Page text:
Last month, when the Eagles and Redskins first met, both teams were 3-6 and at a crossroads.

The Birds took the road oft-traveled for losing teams and have dropped four of their last five, while Washington chose the road less ventured and have won five straight to jump back into the playoff mix.

The Redskins are tied with the New York Giants and Dallas Cowboys atop the NFC East and hold tiebreakers over both squads. The Eagles will once again have to settle for playing spoiler, although much of the attention will be directed toward Andy Reid, who will likely be coaching his last home game at Lincoln Financial Field.

There was some concern from the Redskins camp that Robert Griffin III would miss his second straight game with a knee injury, but the quarterback phenom is expected to start.

Here is how the teams match up:

When the Eagles run

Sunday may be the first opportunity to see what a LeSean McCoy-Bryce Brown backfield will look like. McCoy, who enters with 750 yards on the ground, will play in his first game since suffering a concussion last month against the Redskins. Reid said that McCoy would start, but that he would not likely get his normal workload. The Eagles could be just easing McCoy back from injury or they may want to get an idea how he and Brown complement each other sharing the load. They also likely want to get Brown as many touches as possible considering his potential and fumbling problems. Dion Lewis should get a few totes, as well, and Chris Polk could be making his debut as a fullback.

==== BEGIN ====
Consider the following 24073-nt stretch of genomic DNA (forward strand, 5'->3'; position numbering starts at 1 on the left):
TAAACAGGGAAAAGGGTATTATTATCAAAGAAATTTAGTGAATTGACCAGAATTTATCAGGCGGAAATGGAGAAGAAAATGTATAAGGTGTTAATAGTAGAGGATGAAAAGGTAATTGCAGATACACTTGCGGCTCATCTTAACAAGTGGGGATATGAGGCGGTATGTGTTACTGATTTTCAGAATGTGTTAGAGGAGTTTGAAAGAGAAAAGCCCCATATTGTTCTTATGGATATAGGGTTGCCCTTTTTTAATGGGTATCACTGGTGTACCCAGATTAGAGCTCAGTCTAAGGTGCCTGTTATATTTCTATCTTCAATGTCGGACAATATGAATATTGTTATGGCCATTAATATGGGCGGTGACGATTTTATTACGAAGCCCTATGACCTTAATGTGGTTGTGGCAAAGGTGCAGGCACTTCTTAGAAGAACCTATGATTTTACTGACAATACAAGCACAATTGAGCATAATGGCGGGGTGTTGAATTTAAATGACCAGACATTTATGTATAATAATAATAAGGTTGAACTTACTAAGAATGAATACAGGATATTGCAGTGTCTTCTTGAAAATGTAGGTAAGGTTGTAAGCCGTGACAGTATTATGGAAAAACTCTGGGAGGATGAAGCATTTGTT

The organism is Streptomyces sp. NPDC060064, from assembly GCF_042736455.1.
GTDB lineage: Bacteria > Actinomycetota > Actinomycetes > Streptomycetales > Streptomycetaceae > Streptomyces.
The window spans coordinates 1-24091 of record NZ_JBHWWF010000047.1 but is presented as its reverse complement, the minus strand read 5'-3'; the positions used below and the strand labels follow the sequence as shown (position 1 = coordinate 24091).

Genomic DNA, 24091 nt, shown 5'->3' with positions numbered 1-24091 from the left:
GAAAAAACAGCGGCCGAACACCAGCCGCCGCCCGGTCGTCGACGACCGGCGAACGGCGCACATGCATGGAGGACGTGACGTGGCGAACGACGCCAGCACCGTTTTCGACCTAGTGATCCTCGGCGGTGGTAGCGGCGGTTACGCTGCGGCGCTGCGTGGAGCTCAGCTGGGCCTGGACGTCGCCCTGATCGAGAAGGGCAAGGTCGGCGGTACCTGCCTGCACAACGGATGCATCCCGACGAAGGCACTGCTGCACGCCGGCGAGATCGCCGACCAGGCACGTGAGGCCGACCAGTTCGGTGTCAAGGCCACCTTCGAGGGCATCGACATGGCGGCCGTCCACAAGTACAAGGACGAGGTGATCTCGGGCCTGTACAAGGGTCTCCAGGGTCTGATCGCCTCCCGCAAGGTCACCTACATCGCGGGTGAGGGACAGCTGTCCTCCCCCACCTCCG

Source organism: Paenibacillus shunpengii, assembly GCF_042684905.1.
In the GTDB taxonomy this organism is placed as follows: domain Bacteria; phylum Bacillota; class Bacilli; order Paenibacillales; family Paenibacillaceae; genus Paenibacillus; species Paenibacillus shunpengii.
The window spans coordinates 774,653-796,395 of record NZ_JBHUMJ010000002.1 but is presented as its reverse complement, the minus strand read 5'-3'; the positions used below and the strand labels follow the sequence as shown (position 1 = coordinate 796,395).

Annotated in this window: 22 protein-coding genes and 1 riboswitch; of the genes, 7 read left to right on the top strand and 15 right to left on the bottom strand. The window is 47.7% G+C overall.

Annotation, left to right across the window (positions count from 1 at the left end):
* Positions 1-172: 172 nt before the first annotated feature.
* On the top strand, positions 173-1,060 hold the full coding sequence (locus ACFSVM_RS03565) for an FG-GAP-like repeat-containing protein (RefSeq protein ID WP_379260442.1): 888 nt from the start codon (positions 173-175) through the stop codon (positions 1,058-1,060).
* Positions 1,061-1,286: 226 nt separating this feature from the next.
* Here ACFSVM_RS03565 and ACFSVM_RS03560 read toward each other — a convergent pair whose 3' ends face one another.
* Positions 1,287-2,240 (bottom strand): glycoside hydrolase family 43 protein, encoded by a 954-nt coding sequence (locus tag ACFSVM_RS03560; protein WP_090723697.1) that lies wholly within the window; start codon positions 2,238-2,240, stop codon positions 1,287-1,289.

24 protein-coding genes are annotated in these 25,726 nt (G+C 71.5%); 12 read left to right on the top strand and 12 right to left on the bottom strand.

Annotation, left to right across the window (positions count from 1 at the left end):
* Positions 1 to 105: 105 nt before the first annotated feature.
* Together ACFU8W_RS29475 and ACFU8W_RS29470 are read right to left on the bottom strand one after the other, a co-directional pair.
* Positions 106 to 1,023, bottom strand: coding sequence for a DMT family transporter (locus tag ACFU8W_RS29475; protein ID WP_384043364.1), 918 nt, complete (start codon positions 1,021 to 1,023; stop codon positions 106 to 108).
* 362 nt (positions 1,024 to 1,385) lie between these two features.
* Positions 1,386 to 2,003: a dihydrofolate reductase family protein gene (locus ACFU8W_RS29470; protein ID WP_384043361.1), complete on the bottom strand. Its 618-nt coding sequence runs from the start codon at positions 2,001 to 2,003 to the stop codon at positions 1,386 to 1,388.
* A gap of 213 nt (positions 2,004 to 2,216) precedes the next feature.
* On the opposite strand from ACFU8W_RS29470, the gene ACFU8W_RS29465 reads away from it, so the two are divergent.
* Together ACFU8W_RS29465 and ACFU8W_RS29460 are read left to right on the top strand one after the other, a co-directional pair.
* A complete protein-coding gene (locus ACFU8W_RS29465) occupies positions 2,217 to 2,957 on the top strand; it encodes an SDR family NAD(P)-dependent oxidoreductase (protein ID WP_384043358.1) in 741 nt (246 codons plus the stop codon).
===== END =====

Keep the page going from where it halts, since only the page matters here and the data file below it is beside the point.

The Redskins held the Eagles to just 80 rushing yards last month. They've held opponents to 95.9 yards a game this season, which is sixth best in the league. The 37-year-old London Fletcher remains the linchpin on defense, but injuries and age have slowed the middle linebacker. Nose tackle Barry Cofield and defensive end Jarvis Jenkins have been Washington's best run- stoppers up front.


When the Eagles pass

Since his first start last month, Nick Foles has been steady if not spectacular. It will be difficult to come to any conclusions on the rookie quarterback's future because of all the injuries on offense, but since the first Redskins game Foles has thrown for 933 yards, four touchdowns, and only one interception. In that game, he completed 21 of 46 passes for 204 yards and tossed two interceptions. Washington outside linebacker Ryan Kerrigan spent much of the day in the Eagles backfield. Dennis Kelly was making his first start at right tackle, and had issues against Kerrigan, his former Purdue teammate. The Redskins lost Brian Orakpo, their best pass rusher, earlier in the season, but Rob Jackson (five sacks) has filled in nicely. Still, the Redskins have been among the worst pass defenses in the league, allowing 285 yards a game and 7.5 yards per pass attempt.

Their bigger issue has been on the back end, with cornerbacks DeAngelo Hall and Josh Wilson often easy pickings. And yet, somehow DeSean Jackson and Jeremy Maclin were held to a combined two catches for 5 yards last month. Jackson is done for the season, but Maclin (57 catches for 719 yards and five touchdowns) has two games to alter what has mostly been a disappointing season.

Edge: EVEN

When the Redskins run